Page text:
The bus has begun serving routes for the general public and will run for a four month trial period.

The trial period is designed to test how the bus performs in winter weather, to what extent cold temperatures will affect the battery life and whether it’s feasible to pursue an electric bus fleet in the future.  Performance will be monitored with a view to ascertaining how this technology might be adopted by refuse trucks within the city.

A 100% electric solution to urban (as well as airport) transport, the Proterra Catalyst model emits zero tailpipe pollution and will be able to reduce the CO2 footprint of a diesel bus by an impressive 244,000 pounds annually. The absence of a combustion engine means that the vehicle is also much quieter in operation.

SkyMark appoints David Price

Steven Paul, CEO of SkyMark Refuelers, has announcedcc-dprice the appointment of David Price as President and COO.

Price, a manufacturing and technology expert, began his career in heavy manufacturing at Armco Steel Company, where he worked in different technical and management roles.

EASA approves active container

RAPCSafe Global has recently received approval for its new CSafe RAP active container from the European Aviation Safety Agency. With this new approval, along with the FAA approval granted in November 2017, CSafe Global now provides greater opportunities for pharmaceutical and life science companies to ship their temperature-sensitive products globally.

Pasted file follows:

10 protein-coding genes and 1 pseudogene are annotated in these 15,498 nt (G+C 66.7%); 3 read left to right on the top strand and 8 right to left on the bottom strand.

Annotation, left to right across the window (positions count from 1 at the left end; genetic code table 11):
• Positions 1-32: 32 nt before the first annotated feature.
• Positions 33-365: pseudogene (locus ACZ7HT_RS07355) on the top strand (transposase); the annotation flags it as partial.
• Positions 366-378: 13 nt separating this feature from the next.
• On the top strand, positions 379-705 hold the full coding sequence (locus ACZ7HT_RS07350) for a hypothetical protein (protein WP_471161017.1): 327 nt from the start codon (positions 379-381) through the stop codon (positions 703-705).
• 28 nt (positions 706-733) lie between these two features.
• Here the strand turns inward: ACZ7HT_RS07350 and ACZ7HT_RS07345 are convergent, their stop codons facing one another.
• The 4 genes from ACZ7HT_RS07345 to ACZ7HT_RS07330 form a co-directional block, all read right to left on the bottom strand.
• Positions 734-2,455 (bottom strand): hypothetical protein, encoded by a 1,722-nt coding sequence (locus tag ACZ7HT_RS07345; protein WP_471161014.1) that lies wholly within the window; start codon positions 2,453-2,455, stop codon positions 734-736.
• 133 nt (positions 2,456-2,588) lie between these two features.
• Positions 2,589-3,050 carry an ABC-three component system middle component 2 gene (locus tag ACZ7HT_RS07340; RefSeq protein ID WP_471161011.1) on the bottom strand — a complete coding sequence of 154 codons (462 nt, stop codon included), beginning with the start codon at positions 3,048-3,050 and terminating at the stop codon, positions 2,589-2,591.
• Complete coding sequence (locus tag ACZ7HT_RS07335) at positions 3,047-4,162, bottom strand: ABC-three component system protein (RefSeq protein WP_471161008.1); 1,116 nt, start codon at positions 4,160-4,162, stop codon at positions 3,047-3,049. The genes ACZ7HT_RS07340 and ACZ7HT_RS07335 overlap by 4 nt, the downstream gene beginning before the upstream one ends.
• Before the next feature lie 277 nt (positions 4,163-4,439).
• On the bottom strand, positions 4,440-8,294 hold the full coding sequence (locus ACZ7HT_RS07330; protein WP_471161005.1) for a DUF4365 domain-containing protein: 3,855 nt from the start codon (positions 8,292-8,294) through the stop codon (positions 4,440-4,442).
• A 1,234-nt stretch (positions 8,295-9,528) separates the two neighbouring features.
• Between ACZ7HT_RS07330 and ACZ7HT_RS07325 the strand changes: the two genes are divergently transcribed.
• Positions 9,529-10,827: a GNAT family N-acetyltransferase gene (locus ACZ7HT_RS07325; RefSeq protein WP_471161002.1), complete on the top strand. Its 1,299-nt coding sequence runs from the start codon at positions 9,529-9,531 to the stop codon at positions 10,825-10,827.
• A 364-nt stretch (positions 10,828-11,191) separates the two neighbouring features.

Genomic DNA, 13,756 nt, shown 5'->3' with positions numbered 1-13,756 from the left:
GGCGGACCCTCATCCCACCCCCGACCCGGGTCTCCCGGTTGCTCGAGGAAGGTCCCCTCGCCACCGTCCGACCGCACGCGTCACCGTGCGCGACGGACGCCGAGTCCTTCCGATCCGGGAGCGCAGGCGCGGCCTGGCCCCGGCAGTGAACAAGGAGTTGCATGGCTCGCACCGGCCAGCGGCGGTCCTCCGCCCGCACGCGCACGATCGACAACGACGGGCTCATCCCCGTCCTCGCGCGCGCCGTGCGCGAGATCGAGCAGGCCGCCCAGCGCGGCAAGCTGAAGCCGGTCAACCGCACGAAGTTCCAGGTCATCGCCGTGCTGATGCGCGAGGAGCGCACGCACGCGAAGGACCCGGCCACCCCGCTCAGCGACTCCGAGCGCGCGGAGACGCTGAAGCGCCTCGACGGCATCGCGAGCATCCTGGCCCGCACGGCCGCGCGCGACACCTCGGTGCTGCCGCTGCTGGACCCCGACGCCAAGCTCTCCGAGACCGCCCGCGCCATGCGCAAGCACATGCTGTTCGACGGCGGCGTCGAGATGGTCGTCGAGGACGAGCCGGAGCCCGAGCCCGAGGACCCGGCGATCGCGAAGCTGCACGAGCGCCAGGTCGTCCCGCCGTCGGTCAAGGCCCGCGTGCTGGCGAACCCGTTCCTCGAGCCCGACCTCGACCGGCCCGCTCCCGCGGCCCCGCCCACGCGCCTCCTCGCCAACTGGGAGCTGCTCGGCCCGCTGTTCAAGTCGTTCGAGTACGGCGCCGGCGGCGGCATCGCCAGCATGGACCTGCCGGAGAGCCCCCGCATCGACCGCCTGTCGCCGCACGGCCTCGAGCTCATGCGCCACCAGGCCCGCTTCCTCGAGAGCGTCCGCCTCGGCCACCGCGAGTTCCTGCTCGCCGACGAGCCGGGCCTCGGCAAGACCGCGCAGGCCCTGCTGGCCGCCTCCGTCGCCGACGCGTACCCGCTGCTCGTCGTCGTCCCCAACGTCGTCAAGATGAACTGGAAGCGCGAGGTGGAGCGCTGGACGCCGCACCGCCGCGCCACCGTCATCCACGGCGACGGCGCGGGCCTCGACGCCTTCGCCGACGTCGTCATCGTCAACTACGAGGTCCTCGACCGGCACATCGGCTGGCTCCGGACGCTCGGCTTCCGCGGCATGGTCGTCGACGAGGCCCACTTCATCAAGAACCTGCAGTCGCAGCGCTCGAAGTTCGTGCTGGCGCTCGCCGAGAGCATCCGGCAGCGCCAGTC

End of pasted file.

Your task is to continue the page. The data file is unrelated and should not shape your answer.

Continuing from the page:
Brian Kohr, President and CEO of CSafe Global, remarked: “The EASA approval of our new active RAP system is very important in our mission to provide cold chain solutions that ensure successful delivery of life enhancing products around the world. With this approval, we mark another important milestone in the launch of the CSafe RAP, providing life science shippers with a new temperature-controlled container solution, for larger cargo payloads, that is based on our proven system designs and technologies that have been used in successful shipments with the CSafe RKN active container over the past ten years.”

New head at Trojan

Neil ThomasTrojan Battery, a leading manufacturer of deep-cycle batteries, has announced the appointment of Neil Thomas as President and Chief Executive Officer for the company,succeeding Jeff Elder. Elder, who has announced his retirement, will be available as a consultant to the company and will continue to be an investor in Trojan Battery enterprise.